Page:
Great Books And The Eastern World: Why is there no requisite canon?

I am a huge fan of the Western Canon. It’s a list of great books, authors, concepts and other important and classic ideas that have lasted throughout the century in the Western World. The Western World is usually considered places descended from Europe and the places Europe colonized. Plato, Socrates, Aristotle? Check. Voltaire, Bentham, Burke? Of course. There’s plenty of other classics out of the Western World too.

One of the things I appreciate the most about the concept of the Western Canon or the Great Books idea is that it’s possible to distill ideas and reading into essential lists. There are millions of books out there covering endless topics, so it is easy to get lost along the way. With the Western Canon though, people can easily look up a philosophical idea, or a literary trope and spend years researching and reading about that idea. It’s a neat (and effective) way to do casual research and to expose yourself to new ideas.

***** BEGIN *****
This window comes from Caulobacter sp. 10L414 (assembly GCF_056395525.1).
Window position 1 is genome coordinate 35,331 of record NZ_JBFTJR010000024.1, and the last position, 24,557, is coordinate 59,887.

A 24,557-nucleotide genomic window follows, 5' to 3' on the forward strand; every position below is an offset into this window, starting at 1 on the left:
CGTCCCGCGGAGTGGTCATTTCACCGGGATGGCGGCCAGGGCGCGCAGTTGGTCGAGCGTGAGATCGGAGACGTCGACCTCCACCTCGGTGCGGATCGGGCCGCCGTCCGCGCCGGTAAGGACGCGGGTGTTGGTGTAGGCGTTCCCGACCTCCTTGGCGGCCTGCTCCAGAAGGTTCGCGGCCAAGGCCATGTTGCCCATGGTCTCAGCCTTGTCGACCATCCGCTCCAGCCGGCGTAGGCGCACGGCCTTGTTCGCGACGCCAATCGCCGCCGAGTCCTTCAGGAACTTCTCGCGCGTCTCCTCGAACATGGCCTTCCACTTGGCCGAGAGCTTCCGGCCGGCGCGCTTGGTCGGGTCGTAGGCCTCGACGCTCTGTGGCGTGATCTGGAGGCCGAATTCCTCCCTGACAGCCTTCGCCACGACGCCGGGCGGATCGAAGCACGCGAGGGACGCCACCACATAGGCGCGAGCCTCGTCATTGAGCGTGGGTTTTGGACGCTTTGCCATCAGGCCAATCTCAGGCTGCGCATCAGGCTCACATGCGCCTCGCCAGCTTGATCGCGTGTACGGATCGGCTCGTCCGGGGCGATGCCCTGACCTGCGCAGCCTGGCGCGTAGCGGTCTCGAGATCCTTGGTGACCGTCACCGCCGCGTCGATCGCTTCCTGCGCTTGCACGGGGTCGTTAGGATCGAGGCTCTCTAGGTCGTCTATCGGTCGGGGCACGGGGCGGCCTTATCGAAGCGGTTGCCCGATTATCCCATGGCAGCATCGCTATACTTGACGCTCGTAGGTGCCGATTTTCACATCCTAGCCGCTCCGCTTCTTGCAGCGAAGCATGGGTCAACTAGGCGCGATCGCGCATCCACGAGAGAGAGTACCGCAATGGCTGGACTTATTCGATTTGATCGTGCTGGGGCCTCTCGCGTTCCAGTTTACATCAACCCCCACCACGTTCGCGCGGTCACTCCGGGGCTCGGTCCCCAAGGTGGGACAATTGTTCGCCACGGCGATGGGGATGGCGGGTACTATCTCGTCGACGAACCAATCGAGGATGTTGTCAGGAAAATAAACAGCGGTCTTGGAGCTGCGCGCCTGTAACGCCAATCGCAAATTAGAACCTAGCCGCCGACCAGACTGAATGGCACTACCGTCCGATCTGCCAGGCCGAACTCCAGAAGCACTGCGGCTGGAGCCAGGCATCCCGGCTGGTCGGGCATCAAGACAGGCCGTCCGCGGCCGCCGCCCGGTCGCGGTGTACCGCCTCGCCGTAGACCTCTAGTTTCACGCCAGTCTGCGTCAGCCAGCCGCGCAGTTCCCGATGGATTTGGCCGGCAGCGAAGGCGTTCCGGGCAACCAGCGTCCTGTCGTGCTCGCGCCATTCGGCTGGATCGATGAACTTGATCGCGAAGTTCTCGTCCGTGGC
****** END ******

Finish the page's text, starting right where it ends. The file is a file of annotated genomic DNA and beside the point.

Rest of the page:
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Reading seems to be one of the few things I could count on as a constant in my life, thankfully.

But there is no equivalent outside of the Western Canon. Plenty of critics say that the Great Books of The Western World is only focused on “Dead White European Men” and that it is too geographically focused on Europe. While that is a valid criticism, I think it would be more effective to look outside of Europe and the Western Canon if one wanted exposure to ideas separate from the Western Tradition. Instead of blindly criticizing the Western Canon or the Great Books idea, create a list of Mesopotamian Great Books, or the Eastern Canon focused on places like China, Japan and South Asia, maybe look into the myths and legends of indigenous cultures.

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